“The public school is at once the symbol of our democracy and the most pervasive means for promoting our common destiny,” wrote Justice Felix Frankfurter in 1948. Many of my friends would swear by such words even today.
Are government run institutions such as the public school really the best way for society to preserve its common destiny? I dwelt on that question as I was bumping and swaying along the ancient road bed that Amtrak travels each day on its way from Boston to New York. I decided to give Amtrak every benefit of the doubt. The state of the road bed might be excused because it had been inherited from privately run railroads when the federal government formed Amtrak. The dirt, stink and general ugliness of New York’s Pennsylvania station should not be attributed to federally-owned and operated Amtrak, as the station’s management is the responsibility of New York City and Boston’s station is both clean and well appointed.
But when an overweight man tumbled backward to the floor as the train slammed to a stop outside of New Haven, placing himself seriously at risk, I wondered why the conductor had not warned passengers that sudden stops could happen at any time or why adequate straps passengers could cling to were not provided throughout the car. No airline would be allowed to invite passengers to wander unaided precisely when the risk of falling is the greatest. After all, the Boston-New York run is the elite, profitable side of Amtrak. When another man missed his stop in Providence—the train could not have stopped for more than 30 seconds—I realized that all but the most agile passengers must be out of their seats as a train is coming to a stop, if they are not to run the risk of being similarly inconvenienced.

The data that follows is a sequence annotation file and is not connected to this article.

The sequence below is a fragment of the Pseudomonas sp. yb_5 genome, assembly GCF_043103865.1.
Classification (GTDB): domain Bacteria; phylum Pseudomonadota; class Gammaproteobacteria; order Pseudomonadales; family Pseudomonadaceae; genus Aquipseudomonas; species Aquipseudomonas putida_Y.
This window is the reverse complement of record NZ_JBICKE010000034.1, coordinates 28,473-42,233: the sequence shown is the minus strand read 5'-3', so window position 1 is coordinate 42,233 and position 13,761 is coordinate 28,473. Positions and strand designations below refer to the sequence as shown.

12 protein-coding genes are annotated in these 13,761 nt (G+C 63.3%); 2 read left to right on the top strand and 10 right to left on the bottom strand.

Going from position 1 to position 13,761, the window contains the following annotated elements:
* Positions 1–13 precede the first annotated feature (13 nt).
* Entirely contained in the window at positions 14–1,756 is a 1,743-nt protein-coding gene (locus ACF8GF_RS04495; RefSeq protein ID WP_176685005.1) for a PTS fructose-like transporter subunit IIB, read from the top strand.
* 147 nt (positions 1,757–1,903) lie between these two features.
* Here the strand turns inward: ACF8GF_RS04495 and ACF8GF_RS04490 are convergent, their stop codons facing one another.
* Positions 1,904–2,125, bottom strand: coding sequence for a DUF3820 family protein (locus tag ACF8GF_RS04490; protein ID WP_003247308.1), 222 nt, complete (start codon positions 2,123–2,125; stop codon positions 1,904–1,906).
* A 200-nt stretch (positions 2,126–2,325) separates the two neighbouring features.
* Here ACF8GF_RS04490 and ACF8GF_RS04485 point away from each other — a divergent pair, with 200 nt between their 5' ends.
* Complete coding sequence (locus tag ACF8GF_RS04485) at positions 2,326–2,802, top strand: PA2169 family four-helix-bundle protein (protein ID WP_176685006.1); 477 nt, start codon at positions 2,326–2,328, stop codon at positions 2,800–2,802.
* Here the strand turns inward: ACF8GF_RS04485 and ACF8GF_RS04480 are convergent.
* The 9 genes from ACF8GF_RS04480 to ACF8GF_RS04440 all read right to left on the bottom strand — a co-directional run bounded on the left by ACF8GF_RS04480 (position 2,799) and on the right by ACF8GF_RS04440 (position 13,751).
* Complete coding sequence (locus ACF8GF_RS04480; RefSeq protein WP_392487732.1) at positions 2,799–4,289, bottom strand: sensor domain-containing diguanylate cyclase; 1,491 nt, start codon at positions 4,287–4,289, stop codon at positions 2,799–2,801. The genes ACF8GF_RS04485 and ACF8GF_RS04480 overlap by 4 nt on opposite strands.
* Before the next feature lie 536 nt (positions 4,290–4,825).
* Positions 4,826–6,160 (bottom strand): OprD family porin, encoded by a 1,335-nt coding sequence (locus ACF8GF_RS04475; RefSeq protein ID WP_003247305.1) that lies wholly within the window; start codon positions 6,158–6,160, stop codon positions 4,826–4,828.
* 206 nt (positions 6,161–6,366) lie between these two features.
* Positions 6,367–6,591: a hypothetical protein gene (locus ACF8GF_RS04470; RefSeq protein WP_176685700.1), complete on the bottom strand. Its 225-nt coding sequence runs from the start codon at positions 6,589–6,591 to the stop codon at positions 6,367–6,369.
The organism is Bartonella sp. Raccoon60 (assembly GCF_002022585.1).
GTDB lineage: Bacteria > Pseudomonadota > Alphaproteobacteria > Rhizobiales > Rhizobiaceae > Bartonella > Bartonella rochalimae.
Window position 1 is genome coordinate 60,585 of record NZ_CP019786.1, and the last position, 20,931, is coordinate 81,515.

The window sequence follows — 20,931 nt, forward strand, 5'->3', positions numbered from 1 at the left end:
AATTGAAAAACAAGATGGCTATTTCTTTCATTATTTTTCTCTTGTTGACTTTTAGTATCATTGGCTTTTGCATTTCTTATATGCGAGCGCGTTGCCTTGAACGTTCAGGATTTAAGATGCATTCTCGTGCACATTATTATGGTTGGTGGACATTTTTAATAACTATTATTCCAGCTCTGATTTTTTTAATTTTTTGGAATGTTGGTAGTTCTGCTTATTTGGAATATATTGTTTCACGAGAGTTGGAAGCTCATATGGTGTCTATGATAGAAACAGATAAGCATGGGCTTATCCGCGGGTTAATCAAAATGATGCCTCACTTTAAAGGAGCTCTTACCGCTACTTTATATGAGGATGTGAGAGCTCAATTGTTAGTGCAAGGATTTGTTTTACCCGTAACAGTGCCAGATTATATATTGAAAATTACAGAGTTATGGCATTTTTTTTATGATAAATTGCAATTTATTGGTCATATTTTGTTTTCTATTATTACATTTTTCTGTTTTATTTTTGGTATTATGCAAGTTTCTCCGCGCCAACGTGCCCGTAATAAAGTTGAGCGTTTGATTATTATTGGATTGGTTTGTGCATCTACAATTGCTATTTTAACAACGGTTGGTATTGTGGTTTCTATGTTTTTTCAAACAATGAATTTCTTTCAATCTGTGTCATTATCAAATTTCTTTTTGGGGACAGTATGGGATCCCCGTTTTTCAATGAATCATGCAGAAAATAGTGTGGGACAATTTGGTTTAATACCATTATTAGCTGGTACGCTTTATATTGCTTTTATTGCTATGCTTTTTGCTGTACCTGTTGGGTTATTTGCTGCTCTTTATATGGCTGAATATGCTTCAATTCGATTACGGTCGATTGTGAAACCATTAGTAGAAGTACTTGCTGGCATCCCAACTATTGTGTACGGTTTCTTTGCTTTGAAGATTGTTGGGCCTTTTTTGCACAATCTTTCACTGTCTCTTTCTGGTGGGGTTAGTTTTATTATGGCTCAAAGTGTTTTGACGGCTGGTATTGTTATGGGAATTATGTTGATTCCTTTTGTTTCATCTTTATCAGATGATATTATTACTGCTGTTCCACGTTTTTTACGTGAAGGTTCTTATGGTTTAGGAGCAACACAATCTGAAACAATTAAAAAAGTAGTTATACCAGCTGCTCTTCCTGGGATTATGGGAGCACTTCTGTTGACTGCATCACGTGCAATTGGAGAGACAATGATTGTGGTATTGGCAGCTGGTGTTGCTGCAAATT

My mind wandered further—where are the seat belts? Where are the signs insisting that we wear them unless moving about the train?
If publicly owned trains were regulated in the same way as privately owned airlines, safety fixes would follow disasters. But not, apparently, with Amtrak, despite the numbers of injuries and deaths suffered by passengers over the years.
With time to kill, my mind wandered still further: In a democracy, perhaps it is the private sector, not the government agency, which is most carefully watched. It is Goldman Sachs that gets investigated, not Fannie Mae.
Finally, thoughts then turned to public schools and charter schools. What happens to public schools when disasters strike? The Obama Administration is talking about turnarounds, but no one ever commands a shut down. Yet 10 percent of all charters have disappeared.
Could well-regulated charter schools be a better symbol of our democracy than the public school? Before I could answer that question, it was time to grab my bag, stumble to the door, and jump off the train.